Tuesday, March 16, 2004

It has been billed as a “post-mortem,” but it sounds more like a broken record. Fifty mostly liberal journalists and foreign-policy wonks have clustered at the University of California at Berkeley to analyze media coverage of the Iraq war, a year after the fact.

The three-day conference is fixated on the idea that the embedded press compromised journalistic credibility and independence last year through wartime coverage that was supportive of Bush administration policy and patriotic in tone.

Organizers have made the trend sound more like a syndrome, saying they intend to dissect “the psychological pressures of embeddedness and where patriotism ends or should end and the independence of the press begins.”

The dean of Berkeley’s journalism school, Orville Schell, said: “Getting coverage from embedded reporters is like looking into a microscope. What we need is the broader picture.”

Berkeley’s version of the broader picture includes a sold-out discussion this evening between CNN’s Christiane Amanpour and former United Nations chief weapons inspector Hans Blix, who has adopted a second career as a Bush basher with a new book to sell.

He has a ready fan in Mr. Schell.

“Much of the best intelligence came from Blix’s team in the last month before the war, while the U.S. relied far too heavily on deluded and removed exiles as sources,” Mr. Schell said.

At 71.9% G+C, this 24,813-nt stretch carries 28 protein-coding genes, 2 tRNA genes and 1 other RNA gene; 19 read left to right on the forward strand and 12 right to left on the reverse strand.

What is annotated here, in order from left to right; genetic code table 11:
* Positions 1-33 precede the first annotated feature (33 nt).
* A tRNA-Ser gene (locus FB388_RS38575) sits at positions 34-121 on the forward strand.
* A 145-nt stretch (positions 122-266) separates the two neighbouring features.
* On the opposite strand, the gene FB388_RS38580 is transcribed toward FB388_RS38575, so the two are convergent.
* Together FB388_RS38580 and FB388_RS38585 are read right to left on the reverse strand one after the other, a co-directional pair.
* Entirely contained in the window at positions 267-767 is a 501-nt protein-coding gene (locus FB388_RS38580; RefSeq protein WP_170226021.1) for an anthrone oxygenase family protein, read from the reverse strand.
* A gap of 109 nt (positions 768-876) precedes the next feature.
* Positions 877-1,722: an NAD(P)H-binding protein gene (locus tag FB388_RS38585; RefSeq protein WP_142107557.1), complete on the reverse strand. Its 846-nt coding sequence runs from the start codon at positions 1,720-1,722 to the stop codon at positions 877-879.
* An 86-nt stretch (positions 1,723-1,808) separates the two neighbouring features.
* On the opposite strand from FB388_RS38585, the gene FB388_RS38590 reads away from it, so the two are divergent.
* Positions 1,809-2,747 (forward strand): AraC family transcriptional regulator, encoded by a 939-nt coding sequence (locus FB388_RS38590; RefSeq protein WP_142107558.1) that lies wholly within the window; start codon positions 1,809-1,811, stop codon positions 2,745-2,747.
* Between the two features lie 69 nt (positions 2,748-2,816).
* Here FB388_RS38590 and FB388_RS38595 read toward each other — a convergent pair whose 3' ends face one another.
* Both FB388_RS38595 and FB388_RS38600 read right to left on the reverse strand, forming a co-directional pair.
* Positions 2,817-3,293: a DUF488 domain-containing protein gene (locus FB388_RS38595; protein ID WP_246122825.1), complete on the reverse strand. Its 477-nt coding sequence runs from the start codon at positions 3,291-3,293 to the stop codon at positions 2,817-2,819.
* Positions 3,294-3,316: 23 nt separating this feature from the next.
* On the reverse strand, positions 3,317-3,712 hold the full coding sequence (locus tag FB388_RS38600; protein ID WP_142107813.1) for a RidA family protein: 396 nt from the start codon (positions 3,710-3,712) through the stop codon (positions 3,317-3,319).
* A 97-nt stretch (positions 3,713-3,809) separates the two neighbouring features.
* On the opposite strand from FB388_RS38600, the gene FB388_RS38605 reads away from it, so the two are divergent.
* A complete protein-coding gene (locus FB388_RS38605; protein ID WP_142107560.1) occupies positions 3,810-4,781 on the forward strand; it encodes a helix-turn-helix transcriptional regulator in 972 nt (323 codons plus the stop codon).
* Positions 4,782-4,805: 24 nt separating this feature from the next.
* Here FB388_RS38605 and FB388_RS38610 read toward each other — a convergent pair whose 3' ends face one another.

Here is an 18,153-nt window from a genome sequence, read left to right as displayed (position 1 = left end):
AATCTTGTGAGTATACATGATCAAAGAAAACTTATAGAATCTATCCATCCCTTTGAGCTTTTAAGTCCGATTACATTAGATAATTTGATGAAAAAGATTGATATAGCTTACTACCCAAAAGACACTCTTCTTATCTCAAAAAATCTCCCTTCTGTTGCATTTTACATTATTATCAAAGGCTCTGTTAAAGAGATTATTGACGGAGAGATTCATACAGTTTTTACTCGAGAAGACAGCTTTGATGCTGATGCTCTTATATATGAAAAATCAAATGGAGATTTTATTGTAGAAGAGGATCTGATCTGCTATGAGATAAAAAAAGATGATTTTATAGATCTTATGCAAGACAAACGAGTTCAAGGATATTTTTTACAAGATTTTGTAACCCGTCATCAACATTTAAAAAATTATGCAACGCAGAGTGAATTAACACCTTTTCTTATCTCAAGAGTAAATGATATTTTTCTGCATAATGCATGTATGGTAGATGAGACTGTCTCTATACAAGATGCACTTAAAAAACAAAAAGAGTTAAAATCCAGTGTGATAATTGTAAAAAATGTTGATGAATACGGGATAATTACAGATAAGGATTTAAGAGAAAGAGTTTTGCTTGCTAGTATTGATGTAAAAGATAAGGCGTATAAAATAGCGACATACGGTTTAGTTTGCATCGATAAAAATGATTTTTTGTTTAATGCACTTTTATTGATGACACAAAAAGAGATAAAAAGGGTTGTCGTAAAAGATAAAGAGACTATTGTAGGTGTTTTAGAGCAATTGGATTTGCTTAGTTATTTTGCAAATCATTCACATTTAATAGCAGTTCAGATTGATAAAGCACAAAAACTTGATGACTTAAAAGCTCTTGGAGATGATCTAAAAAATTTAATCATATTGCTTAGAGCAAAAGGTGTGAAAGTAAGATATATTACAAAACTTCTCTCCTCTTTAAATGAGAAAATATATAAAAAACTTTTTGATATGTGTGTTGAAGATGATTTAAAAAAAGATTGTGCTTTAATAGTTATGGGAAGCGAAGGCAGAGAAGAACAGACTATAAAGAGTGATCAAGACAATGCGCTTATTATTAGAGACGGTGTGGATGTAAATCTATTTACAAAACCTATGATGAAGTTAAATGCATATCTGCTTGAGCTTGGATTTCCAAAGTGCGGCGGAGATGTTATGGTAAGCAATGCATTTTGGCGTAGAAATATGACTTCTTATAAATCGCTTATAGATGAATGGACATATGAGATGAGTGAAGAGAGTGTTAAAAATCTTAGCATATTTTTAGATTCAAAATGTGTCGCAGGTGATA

Bob Lichter, director of the nonpartisan Center for Media and Public Affairs (CMPA), questioned the premise of the Berkeley meeting.

“This is the revenge of the left, their ‘I told you so’ time. The press and virtually all of academia were outraged with claims of weapons of mass destruction in Iraq,” Mr. Lichter said yesterday.

He says angst over press patriotism has been overblown. A CMPA analysis of network-news commentaries last year found that 44 percent of them were critical of the war, dispelling the notion that every journalistsuddenly had become a White House mouthpiece.

“Even if the watchdogs fall asleep, it doesn’t necessarily make them lap dogs,” Mr. Lichter said.

The Berkeley forum which ends tomorrow night has its own bias . Speakers include representatives from CNN, National Public Radio, PBS, Al Jazeera, ABC, CBS and the BBC, but no one from the Fox News Channel.

The New York Times, San Francisco Chronicle and Los Angeles Times are represented, but not the Wall Street Journal or The Washington Times.

In the meantime, deconstructing Iraq war coverage is the topic du jour among some media analysts.

The Columbia Journalism Review takes newspapers to task for not questioning White House authority in a post-September 11 world, noting, “Had the papers shown more skepticism, we might not have as much cause today to second-guess either the Iraq war itself, or the way leading editorial pages wrote about it.”

The New York Review of Books ran an immense critique of war coverage on Feb. 26, stating, “U.S. journalists were far too reliant on sources sympathetic with the administration.”

Even liberal actor Tim Robbins got in on the act, penning a play called “Embedded,” which opened to tepid reviews in New York this week, including one from the New York Daily News that called the play “adolescent.”

• Contact Jennifer Harper at jharper@washingtontimes.com or 202/636-3085.

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